Mary Barker

Mary Barker is the first African-american known to have enrolled. Raised in Hardin County, one of the southernmost Illinois counties on the Ohio River, she came to the Illinois Institute (later renamed Wheaton College) in 1857. She was from far-southern Illinois’ Cave-in-Rock, where her parents were free-blacks–having earned their freedom by purchasing their freedom. Based on state land sale records, the section in which her family’s farm was located can actually be pinpointed to this day. As the census data indicates, Moses Barker, Mary’s father, was a farmer who had a real estate value of $3,000, which made him one of the wealthiest men in the county. This status was quite unusual for an African-American individual in this time period. The Barkers were the only blacks in their immediate vicinity and the entries in the census record indicate that neither of Mary’s parents could read or write.

In 1857, Mary H. Barker became the first-known African-American student to attend Wheaton College. She left her home at the age of nineteen to accomplish what was almost unheard of for a woman, let alone an African-American woman: obtain an education. From 1857 to 1860 (except for the 1858-1859 school year), Mary Barker was enrolled in the Academic Department of the Illinois Institute (Wheaton College’s predecessor). When the Illinois Institute changed leadership as Jonathan Blanchard became its fifth president, Mary continued her studies until 1864 in the Academic Department of the new Wheaton College, which was an English-course suited to those seeking a teaching career. She never enrolled in the Collegiate Department.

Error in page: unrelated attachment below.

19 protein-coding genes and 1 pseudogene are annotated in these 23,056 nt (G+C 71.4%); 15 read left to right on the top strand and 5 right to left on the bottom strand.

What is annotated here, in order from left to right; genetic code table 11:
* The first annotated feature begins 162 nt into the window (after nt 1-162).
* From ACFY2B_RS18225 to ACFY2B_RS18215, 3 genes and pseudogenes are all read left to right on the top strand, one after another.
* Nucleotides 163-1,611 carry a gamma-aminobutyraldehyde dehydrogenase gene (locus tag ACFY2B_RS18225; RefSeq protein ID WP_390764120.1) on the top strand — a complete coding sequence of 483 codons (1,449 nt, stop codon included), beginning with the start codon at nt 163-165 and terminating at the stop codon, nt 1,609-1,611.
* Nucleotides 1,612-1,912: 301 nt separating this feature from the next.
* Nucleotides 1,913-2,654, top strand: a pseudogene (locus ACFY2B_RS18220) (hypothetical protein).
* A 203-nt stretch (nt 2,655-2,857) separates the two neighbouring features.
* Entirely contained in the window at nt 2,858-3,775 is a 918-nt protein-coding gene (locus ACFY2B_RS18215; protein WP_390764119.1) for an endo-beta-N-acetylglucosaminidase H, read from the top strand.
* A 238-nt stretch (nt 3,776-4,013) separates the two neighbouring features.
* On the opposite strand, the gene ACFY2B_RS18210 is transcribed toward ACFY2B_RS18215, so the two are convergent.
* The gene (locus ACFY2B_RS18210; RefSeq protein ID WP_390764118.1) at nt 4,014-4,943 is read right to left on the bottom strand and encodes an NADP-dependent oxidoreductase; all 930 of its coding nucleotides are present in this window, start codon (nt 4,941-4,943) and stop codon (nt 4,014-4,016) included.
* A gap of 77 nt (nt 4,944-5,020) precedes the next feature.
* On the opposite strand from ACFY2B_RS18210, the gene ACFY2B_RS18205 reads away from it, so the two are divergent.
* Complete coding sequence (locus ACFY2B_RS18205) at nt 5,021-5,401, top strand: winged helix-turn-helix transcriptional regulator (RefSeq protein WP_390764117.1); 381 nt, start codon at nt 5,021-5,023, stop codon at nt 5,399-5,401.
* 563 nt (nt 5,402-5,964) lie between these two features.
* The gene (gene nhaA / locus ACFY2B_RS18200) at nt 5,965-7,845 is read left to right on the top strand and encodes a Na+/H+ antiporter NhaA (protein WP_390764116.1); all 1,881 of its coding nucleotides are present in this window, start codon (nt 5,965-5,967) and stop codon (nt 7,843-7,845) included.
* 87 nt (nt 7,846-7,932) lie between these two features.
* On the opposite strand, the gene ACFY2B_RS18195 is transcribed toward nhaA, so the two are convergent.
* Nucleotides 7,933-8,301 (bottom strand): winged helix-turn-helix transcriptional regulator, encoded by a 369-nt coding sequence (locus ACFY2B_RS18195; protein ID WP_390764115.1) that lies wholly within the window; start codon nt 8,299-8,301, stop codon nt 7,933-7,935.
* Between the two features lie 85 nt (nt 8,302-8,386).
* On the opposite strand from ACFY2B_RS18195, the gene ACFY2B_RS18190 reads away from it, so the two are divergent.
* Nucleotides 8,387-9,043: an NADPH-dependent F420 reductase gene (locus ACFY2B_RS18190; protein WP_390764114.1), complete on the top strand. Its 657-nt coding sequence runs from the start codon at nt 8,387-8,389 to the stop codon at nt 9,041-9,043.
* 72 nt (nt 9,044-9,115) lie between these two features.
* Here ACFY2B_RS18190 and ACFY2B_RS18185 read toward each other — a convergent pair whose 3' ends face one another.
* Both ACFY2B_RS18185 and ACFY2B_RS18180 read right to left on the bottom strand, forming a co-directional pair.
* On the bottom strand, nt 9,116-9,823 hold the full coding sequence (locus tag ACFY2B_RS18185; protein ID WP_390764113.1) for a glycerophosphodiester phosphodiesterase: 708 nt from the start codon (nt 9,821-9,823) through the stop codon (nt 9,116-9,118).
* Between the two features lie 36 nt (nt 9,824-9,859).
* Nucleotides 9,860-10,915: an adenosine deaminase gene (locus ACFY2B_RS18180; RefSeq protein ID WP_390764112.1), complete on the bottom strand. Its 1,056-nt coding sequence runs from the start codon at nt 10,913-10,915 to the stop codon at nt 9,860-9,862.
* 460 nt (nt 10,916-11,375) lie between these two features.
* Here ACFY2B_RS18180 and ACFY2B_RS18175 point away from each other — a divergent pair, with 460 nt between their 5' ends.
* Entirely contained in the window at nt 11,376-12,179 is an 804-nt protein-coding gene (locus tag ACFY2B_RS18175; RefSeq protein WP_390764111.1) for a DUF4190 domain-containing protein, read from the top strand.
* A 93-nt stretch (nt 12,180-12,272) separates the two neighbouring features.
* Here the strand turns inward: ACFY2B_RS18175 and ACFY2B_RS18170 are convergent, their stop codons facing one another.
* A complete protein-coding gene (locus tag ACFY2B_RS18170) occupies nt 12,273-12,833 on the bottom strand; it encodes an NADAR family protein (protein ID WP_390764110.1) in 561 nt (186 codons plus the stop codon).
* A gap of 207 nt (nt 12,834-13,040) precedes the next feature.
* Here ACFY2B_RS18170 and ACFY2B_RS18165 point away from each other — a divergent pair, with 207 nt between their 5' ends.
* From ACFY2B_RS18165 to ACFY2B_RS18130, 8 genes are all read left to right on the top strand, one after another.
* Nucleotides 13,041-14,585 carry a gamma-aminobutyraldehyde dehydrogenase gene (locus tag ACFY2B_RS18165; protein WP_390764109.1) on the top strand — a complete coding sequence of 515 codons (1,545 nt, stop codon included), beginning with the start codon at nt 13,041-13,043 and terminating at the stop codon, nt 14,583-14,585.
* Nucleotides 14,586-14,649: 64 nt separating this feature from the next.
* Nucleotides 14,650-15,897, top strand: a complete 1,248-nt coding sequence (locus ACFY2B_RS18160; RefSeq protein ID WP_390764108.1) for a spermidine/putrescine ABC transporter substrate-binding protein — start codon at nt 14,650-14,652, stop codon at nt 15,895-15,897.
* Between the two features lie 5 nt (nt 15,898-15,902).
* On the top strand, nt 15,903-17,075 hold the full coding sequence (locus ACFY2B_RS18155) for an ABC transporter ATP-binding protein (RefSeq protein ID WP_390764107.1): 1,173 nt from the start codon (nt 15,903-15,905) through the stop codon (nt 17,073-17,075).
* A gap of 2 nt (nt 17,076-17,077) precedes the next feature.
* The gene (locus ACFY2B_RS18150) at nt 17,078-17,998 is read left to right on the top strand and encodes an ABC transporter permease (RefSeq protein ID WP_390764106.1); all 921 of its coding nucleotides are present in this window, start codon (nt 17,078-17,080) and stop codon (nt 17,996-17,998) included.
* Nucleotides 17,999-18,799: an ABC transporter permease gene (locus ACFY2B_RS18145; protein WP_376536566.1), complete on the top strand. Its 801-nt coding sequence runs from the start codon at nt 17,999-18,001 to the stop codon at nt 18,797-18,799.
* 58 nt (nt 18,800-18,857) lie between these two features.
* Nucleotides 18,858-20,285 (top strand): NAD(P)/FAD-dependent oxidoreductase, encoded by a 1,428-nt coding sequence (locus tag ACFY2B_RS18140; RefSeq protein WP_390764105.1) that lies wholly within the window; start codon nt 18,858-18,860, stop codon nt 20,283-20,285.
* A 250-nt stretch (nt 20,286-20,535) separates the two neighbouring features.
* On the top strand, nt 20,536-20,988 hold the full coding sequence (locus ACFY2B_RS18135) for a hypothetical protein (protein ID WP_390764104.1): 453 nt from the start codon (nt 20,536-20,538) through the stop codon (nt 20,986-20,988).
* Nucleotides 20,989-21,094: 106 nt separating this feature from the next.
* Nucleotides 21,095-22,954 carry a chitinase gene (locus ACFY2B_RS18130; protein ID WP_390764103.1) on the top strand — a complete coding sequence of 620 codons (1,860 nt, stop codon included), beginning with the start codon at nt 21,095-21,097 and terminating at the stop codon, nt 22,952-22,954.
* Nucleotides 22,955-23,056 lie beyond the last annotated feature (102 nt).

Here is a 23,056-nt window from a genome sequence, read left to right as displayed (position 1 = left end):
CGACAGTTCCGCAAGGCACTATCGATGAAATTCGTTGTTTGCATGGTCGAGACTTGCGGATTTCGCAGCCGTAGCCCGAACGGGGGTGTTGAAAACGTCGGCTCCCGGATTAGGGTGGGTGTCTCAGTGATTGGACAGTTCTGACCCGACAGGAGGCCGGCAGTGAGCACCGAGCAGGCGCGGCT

While a student expressed an interest in becoming a missionary to the southern states. In a letter from Mrs. Mary Blanchard to her husband Jonathan that “by the way Selima told me last Sabbath after Mr. Markham’s sermon (which was pretty good) that she has always wished to be a missionary and she should love to go and teach the contrabands [freed slaves]…Miss Mary Barker now in school (colored) wants to go with her. I am inclined to think they would do well together and magnify their office among black people.” Instead of moving to the South, Mary stayed in Wheaton and in 1867 married George T. Morgan, a Civil War veteran. Shortly thereafter, George and Mary moved southwest to Quincy, Illinois in Adams County. She became a school teacher, and they stayed in the area for the remainder of their lives.

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